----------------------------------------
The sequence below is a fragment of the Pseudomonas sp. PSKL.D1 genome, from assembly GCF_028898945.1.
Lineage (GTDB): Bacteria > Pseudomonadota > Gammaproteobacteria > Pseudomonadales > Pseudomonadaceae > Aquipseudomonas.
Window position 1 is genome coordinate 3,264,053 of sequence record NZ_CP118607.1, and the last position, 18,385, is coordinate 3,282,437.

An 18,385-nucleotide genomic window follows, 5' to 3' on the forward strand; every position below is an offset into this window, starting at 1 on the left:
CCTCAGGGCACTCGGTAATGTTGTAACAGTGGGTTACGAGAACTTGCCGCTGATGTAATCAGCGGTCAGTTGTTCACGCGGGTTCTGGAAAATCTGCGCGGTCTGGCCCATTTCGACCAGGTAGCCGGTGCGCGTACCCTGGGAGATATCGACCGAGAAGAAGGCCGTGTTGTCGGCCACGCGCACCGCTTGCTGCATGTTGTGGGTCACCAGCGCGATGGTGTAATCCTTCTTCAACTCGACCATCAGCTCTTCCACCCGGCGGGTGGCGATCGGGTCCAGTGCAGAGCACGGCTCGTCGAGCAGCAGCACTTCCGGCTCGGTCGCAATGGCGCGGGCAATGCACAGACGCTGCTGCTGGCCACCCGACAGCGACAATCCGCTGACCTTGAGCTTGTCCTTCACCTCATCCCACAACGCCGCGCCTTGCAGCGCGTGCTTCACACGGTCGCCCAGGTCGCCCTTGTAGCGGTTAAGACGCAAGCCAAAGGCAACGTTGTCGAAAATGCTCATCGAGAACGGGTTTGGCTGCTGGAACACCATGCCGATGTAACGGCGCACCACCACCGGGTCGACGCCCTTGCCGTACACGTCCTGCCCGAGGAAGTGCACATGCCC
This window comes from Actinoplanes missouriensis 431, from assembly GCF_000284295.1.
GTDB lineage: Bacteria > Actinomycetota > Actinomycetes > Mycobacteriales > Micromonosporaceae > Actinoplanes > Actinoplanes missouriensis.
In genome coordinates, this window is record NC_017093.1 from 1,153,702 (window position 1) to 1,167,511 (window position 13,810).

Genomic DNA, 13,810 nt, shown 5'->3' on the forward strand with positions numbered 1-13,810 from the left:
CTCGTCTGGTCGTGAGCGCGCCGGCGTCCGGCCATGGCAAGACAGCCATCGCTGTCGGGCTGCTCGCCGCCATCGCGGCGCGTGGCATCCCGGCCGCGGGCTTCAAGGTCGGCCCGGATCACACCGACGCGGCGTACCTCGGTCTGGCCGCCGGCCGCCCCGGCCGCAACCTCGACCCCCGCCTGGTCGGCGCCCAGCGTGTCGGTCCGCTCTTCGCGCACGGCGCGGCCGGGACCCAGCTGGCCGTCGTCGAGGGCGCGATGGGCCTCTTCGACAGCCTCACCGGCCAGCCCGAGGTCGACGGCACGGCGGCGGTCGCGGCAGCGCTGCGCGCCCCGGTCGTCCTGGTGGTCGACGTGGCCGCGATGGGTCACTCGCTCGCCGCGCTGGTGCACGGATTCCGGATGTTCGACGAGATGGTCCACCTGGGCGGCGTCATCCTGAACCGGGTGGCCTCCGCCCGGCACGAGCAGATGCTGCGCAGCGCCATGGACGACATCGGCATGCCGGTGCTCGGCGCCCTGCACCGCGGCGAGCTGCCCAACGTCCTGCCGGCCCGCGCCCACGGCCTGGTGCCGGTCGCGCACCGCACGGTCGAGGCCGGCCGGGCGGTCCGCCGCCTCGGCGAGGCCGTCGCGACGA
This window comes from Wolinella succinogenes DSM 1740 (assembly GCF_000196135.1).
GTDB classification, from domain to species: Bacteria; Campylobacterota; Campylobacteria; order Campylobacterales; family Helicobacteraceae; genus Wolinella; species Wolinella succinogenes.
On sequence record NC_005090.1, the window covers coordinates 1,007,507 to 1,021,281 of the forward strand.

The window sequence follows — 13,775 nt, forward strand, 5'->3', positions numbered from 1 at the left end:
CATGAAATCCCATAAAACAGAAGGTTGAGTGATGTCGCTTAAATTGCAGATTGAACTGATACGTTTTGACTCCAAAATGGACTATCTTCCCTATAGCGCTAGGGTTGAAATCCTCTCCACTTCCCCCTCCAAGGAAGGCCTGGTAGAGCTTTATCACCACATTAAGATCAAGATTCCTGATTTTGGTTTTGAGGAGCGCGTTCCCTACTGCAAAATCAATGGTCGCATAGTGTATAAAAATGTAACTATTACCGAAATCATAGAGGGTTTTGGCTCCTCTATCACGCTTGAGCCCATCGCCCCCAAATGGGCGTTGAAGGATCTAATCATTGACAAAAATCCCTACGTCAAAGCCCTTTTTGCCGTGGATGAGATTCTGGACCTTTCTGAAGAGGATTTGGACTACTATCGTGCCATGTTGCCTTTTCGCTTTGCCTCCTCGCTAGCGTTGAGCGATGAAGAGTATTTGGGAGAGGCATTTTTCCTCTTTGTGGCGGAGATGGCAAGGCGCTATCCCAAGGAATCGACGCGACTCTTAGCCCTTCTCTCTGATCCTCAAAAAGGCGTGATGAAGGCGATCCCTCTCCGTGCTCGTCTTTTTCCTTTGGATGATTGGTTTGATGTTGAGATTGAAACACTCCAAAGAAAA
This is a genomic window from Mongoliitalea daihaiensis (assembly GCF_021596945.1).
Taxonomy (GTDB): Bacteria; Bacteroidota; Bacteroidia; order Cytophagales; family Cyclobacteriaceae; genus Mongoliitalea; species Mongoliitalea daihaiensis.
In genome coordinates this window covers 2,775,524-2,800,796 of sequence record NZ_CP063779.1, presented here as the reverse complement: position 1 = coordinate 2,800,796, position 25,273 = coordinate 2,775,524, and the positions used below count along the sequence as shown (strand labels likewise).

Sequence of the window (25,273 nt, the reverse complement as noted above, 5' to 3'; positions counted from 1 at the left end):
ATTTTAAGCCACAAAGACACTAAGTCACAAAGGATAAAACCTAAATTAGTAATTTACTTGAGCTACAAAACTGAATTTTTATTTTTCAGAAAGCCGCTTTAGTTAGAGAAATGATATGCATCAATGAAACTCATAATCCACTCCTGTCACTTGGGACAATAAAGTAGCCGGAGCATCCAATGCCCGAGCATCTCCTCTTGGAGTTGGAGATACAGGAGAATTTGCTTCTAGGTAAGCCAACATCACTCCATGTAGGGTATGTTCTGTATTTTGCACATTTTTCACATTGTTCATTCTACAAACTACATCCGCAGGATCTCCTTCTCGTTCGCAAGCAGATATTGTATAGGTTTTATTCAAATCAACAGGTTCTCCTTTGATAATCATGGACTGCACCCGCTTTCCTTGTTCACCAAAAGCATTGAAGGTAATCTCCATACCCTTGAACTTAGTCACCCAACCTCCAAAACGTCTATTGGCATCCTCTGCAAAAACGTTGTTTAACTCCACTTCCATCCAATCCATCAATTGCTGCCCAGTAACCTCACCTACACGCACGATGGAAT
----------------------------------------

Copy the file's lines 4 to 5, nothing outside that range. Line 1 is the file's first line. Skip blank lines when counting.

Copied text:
An 18,385-nucleotide genomic window follows, 5' to 3' on the forward strand; every position below is an offset into this window, starting at 1 on the left:
CCTCAGGGCACTCGGTAATGTTGTAACAGTGGGTTACGAGAACTTGCCGCTGATGTAATCAGCGGTCAGTTGTTCACGCGGGTTCTGGAAAATCTGCGCGGTCTGGCCCATTTCGACCAGGTAGCCGGTGCGCGTACCCTGGGAGATATCGACCGAGAAGAAGGCCGTGTTGTCGGCCACGCGCACCGCTTGCTGCATGTTGTGGGTCACCAGCGCGATGGTGTAATCCTTCTTCAACTCGACCATCAGCTCTTCCACCCGGCGGGTGGCGATCGGGTCCAGTGCAGAGCACGGCTCGTCGAGCAGCAGCACTTCCGGCTCGGTCGCAATGGCGCGGGCAATGCACAGACGCTGCTGCTGGCCACCCGACAGCGACAATCCGCTGACCTTGAGCTTGTCCTTCACCTCATCCCACAACGCCGCGCCTTGCAGCGCGTGCTTCACACGGTCGCCCAGGTCGCCCTTGTAGCGGTTAAGACGCAAGCCAAAGGCAACGTTGTCGAAAATGCTCATCGAGAACGGGTTTGGCTGCTGGAACACCATGCCGATGTAACGGCGCACCACCACCGGGTCGACGCCCTTGCCGTACACGTCCTGCCCGAGGAAGTGCACATGCCC